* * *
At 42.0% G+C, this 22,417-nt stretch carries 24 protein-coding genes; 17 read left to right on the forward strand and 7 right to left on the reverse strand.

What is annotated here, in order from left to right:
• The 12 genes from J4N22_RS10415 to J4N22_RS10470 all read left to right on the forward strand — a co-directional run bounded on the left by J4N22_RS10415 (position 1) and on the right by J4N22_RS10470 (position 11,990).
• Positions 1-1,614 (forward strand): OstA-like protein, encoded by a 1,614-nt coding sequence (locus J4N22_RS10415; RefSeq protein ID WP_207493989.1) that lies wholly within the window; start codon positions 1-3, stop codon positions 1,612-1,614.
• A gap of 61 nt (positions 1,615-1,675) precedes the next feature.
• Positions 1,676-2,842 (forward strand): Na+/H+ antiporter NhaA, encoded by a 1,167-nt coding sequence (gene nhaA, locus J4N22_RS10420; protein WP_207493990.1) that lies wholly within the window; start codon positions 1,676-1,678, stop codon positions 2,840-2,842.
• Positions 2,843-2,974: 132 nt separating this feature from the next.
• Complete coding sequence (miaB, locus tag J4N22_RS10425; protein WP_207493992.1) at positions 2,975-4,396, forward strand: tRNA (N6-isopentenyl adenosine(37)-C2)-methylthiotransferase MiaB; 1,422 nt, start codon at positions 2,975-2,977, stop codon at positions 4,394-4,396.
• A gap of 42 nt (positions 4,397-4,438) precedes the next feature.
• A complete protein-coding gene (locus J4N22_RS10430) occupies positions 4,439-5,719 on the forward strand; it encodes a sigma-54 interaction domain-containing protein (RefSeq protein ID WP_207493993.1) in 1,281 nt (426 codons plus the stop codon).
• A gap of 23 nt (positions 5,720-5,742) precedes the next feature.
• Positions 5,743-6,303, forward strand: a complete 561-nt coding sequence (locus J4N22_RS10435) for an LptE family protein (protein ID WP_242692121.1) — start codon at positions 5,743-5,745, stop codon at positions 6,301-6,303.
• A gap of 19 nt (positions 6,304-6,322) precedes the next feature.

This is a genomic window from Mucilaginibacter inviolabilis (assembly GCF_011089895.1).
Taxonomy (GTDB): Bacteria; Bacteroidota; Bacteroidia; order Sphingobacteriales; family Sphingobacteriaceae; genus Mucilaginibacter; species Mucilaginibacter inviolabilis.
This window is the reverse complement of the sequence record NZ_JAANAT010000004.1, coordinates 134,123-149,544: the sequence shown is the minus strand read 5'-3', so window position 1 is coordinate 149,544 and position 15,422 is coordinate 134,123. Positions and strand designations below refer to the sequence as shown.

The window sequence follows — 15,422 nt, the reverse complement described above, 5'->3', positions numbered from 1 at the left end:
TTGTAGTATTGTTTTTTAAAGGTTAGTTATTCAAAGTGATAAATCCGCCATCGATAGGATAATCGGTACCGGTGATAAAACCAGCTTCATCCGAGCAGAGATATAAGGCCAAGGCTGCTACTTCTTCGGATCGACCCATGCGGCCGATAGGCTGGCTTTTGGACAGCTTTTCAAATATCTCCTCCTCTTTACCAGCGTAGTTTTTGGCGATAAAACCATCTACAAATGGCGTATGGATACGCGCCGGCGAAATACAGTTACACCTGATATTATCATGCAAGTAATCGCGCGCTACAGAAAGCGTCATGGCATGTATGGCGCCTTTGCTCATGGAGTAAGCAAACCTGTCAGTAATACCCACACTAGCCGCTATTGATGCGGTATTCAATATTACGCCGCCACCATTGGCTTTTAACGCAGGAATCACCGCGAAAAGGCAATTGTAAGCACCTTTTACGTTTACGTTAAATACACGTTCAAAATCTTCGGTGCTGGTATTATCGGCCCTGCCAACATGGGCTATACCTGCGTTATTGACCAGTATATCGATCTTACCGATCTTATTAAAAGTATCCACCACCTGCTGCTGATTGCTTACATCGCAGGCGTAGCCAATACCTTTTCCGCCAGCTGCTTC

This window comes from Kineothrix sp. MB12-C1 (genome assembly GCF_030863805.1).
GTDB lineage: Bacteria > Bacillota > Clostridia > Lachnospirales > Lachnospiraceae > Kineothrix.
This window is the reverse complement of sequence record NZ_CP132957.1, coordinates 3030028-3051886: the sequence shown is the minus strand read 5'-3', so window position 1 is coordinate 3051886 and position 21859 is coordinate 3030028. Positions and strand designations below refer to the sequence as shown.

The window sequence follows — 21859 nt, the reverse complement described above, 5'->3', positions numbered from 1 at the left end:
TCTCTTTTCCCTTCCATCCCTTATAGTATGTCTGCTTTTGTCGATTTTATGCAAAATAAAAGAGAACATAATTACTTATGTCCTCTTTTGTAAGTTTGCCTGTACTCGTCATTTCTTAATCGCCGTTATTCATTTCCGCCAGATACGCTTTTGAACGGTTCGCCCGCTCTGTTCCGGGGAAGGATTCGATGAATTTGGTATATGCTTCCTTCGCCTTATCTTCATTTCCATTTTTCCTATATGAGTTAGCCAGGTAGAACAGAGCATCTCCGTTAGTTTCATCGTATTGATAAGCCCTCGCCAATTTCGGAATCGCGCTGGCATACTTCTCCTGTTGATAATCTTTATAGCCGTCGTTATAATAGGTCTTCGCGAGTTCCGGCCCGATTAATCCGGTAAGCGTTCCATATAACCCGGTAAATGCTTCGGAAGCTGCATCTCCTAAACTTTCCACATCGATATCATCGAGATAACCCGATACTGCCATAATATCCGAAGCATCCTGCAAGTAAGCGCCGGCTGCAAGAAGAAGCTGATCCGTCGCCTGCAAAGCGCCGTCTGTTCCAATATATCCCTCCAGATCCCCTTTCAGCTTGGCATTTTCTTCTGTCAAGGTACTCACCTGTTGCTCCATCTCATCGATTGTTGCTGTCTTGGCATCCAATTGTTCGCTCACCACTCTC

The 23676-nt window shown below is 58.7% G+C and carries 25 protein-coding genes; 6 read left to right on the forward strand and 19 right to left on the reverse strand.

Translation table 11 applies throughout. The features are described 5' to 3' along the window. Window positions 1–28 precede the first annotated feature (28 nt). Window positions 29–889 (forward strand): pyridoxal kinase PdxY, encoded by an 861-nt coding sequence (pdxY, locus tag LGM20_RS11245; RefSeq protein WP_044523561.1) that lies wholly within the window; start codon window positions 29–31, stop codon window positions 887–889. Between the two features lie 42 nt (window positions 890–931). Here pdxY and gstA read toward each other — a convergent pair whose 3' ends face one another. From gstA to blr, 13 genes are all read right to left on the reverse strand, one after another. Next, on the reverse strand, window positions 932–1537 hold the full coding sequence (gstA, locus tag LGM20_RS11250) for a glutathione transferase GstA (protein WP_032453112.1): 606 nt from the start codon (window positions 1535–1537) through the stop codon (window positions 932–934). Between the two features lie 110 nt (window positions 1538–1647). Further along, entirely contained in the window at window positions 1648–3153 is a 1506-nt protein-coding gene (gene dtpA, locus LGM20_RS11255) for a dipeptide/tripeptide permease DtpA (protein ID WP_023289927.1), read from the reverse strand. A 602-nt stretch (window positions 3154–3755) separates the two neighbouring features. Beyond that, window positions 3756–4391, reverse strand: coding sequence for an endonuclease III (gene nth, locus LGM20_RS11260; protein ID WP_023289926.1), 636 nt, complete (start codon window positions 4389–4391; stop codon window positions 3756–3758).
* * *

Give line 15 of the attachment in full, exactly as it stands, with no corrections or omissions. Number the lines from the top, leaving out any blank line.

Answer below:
Taxonomy (GTDB): Bacteria; Bacteroidota; Bacteroidia; order Sphingobacteriales; family Sphingobacteriaceae; genus Mucilaginibacter; species Mucilaginibacter inviolabilis.